Tuesday, May 23, 2006

Mt. Vernon Visit


We went on a trip to Mt. Vernon to see how our nation's
first president lived "back in the day". Such a gorgeous
location on the banks of the Potomac River. It's hard to
believe so much history took place in this exact spot.

No photos allowed inside the home, but it was quite
impressive, even today. What do you suppose it was like
to arrive on this circular drive in your carriage?

The graceful arched porch connects the servant's
quarters to the main house.

The view from the front of the house across the expansive grounds.
At one time, Washington owned 8,000 acres here, with 5 farms. He
was one of the wealthiest farmer/politicians of the times.

My favorite part of the home was the covered back porch. This
must have been a lovely spot to sit on a warm afternoon to
admire the peaceful view.

Perhaps they had afternoon tea on the porch.


Walking through the main area of the house, you emerge
on another connecting porch to continue on to the kitchen.

The grounds have clusters of buildings, each with it's
own unique purpose. Here's the "wash house" where the
slaves worked six days a week washing clothes with lye soap.
What a horrible job that must have been. We found it
rather disconcerting to know our first president owned over
150 slaves. Washington eventually freed his slaves, but they
toiled for over 20 years in servitude first.

First the washing...

Then the ironing.

The smokehouse held all those famous Virginia hams, as well
as bacon and other smoked meats. It was built without windows
to discourage thieves from raiding the bounty within, though
the story goes that one enterprising person pried a plank off
the side to steal their "victuals".

This impressive carriage belonged to the former mayor of Philadelphia.
It reminds me of a Cinderella story!

How about this chair carriage? There were several
of these in the carriage house.

Extensive stables and corrals housed the horses and mules.
Notice the very uncomfortable looking saddles!



We walked the paths of the hilly grounds to locate the original
tomb where George and Martha Washington were interred. Washington
left instructions in his will regarding the "inappropriate" placement
of this surprisingly modest tomb. Per his instructions, in the mid 1800's, a new
tomb was built in his specified location, and their remains were relocated.

This is where George and Martha Washington now rest. The sarcophagus
to the right is where the President lies. The original plan was for
them both to be interred (see the dark door in the center of the photo?)
but their new "homes" were too large to fit through the door. So they
now bear the inquisitive inspection of each passing tourist.

Can you see the shadowed image of the memorial wreath in the center?

This was the most somber and disturbing stop on our tour.
A short distance from Washington's tomb was a small sign
pointing towards the "slave burial grounds". A quiet clearing
in the woods, there is not one single gravestone or marker to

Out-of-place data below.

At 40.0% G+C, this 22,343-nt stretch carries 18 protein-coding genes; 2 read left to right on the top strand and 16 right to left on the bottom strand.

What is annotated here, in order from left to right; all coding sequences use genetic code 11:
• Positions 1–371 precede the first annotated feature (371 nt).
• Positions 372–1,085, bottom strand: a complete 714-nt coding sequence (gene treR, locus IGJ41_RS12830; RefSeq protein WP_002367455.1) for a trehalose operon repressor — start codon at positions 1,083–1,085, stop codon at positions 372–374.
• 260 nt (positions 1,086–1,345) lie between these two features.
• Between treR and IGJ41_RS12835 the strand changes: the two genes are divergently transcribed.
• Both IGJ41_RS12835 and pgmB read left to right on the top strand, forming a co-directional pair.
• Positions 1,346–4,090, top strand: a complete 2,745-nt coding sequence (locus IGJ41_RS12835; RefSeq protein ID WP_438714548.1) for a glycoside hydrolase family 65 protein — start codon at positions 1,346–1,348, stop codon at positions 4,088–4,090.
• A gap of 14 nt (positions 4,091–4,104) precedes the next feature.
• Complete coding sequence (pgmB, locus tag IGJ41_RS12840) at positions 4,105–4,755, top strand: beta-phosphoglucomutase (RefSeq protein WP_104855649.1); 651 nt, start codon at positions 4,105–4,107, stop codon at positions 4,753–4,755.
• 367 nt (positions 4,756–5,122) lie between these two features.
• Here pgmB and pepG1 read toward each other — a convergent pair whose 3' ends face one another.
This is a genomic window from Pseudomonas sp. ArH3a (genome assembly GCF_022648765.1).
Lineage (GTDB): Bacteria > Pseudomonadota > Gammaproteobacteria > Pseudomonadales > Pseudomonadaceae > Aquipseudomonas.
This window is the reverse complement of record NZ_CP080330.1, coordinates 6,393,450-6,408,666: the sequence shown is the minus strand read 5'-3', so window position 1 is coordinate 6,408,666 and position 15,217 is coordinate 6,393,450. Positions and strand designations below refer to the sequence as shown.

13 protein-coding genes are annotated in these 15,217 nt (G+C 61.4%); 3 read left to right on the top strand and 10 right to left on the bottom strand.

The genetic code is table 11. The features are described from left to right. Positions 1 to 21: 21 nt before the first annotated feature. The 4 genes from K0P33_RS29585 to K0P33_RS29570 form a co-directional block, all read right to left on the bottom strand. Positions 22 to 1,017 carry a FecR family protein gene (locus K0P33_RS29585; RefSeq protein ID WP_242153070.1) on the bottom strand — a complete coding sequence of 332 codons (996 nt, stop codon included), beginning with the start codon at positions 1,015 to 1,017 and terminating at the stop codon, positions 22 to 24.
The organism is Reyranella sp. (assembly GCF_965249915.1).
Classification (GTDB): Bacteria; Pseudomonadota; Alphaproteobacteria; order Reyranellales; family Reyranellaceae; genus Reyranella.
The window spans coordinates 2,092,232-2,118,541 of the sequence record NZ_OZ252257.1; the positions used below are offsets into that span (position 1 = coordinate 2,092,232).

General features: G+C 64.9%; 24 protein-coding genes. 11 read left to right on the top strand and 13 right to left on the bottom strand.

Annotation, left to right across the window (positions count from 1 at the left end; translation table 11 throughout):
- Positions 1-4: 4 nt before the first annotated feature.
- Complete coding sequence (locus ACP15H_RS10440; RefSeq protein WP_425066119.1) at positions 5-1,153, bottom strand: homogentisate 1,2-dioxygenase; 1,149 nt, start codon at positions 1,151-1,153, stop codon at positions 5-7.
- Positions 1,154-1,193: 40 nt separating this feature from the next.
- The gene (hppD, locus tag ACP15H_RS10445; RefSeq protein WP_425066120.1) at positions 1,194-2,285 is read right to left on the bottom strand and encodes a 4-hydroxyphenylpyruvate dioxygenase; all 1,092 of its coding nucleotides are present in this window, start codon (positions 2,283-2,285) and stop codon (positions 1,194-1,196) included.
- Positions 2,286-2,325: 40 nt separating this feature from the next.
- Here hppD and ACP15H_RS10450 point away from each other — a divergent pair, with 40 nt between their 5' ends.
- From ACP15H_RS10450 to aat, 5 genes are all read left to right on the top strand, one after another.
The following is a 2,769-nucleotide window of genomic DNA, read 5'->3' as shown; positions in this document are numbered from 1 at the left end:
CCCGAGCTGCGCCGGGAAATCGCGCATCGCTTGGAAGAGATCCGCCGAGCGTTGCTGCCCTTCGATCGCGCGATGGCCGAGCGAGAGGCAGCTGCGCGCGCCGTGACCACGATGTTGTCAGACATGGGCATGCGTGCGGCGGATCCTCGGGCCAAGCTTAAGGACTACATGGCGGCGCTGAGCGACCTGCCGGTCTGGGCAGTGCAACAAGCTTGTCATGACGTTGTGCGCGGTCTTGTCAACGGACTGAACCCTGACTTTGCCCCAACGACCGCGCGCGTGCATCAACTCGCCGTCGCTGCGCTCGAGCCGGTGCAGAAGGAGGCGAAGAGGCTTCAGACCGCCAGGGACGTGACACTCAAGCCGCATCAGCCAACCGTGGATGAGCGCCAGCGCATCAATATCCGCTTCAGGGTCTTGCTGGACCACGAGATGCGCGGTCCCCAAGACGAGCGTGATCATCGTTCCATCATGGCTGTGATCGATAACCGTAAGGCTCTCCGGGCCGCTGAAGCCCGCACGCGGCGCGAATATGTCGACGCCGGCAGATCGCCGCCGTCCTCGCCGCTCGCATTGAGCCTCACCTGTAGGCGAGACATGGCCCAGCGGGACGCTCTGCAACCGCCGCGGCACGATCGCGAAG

indicate where any of the slaves were buried. In fact, it is only
through verbal accounts, and an old map from 1860 that they have
been able to determine the approximate area where more than 150
slaves are buried. Even Washington's personal servant was buried
here, with no marker whatsoever. We found this very disturbing to
contemplate and did our best to pay our respects in silent tribute.
There are several plaques erected now, in some small attempt to
acknowledge the vast oversights of history. I thought it
interesting to note that of all the historical outbuildings represented,
there was no evidence of slave quarters. Perhaps there are those who
would rather not acknowledge this painful aspect of our history.

From here we hiked down to the river. There are boats that
will take you out on the Potomac for a 45 minute tour if you like.

Washington was quite a scientific farmer, constantly striving
to improve the soil and conserve natural resources. The round building
in the distance is the threshing barn.

Here's the threshing barn.

Washington created the 16-sided barn as a way to separate the wheat from the chaff, and gather straw. Horses walked the circular structure round and round, with the wheat sheaves being thrown under their feet. Slatted floors allowed the grain to fall through to the floor below where it was gathered into sacks. An innovative idea, but the threshing machine followed within 2 years, rendering Washington's idea to the past. Interesting to note that one of the reasons Washington did not want something mechanizes is because one of the ways slaves "voiced" their displeasure was to break their tools. Apparently Washington thought this method of threshing would sidestep that issue.

The view from the door of the threshing barn, looking back towards
the Potomac River. In Washington's day, this area was a swamp. The
threshing barn is an exact replica of the original building, which was
destroyed in the mid-1800's.

Last stop...wildlife! Rusty checks out Ram Power up
close. This wooly fellow was actually butting the wood
fence by Rusty's head!

But all was calm when we gave him a back scratch.
He seemed to like this just fine!

Tomorrow we'll be visiting the Jefferson Memorial for the
Fife and Drum Corp's Twilight Tattoo. Hoping to get some
great pix for you! See you then...